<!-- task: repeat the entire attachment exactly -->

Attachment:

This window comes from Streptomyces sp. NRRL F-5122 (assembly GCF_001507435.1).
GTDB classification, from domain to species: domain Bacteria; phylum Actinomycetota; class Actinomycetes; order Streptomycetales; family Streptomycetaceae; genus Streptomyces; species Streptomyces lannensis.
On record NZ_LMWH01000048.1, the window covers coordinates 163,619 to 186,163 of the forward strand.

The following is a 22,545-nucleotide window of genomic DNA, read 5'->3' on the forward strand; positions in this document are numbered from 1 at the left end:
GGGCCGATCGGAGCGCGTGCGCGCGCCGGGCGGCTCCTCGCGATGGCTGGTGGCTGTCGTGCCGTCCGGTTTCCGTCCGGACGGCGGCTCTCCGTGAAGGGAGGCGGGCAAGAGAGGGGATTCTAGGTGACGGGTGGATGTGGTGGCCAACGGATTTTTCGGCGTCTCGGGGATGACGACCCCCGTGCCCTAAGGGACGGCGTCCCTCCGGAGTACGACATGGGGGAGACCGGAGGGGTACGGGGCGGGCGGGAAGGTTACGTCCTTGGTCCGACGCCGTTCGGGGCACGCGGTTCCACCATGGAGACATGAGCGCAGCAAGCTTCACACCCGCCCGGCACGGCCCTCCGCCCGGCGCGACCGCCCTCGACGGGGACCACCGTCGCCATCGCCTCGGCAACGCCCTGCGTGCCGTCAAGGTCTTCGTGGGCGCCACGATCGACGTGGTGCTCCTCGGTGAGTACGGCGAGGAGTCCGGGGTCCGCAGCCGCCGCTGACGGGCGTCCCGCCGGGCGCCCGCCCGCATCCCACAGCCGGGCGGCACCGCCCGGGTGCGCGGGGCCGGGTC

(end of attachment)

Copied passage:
This window comes from Streptomyces sp. NRRL F-5122 (assembly GCF_001507435.1).
GTDB classification, from domain to species: domain Bacteria; phylum Actinomycetota; class Actinomycetes; order Streptomycetales; family Streptomycetaceae; genus Streptomyces; species Streptomyces lannensis.
On record NZ_LMWH01000048.1, the window covers coordinates 163,619 to 186,163 of the forward strand.

The following is a 22,545-nucleotide window of genomic DNA, read 5'->3' on the forward strand; positions in this document are numbered from 1 at the left end:
GGGCCGATCGGAGCGCGTGCGCGCGCCGGGCGGCTCCTCGCGATGGCTGGTGGCTGTCGTGCCGTCCGGTTTCCGTCCGGACGGCGGCTCTCCGTGAAGGGAGGCGGGCAAGAGAGGGGATTCTAGGTGACGGGTGGATGTGGTGGCCAACGGATTTTTCGGCGTCTCGGGGATGACGACCCCCGTGCCCTAAGGGACGGCGTCCCTCCGGAGTACGACATGGGGGAGACCGGAGGGGTACGGGGCGGGCGGGAAGGTTACGTCCTTGGTCCGACGCCGTTCGGGGCACGCGGTTCCACCATGGAGACATGAGCGCAGCAAGCTTCACACCCGCCCGGCACGGCCCTCCGCCCGGCGCGACCGCCCTCGACGGGGACCACCGTCGCCATCGCCTCGGCAACGCCCTGCGTGCCGTCAAGGTCTTCGTGGGCGCCACGATCGACGTGGTGCTCCTCGGTGAGTACGGCGAGGAGTCCGGGGTCCGCAGCCGCCGCTGACGGGCGTCCCGCCGGGCGCCCGCCCGCATCCCACAGCCGGGCGGCACCGCCCGGGTGCGCGGGGCCGGGTC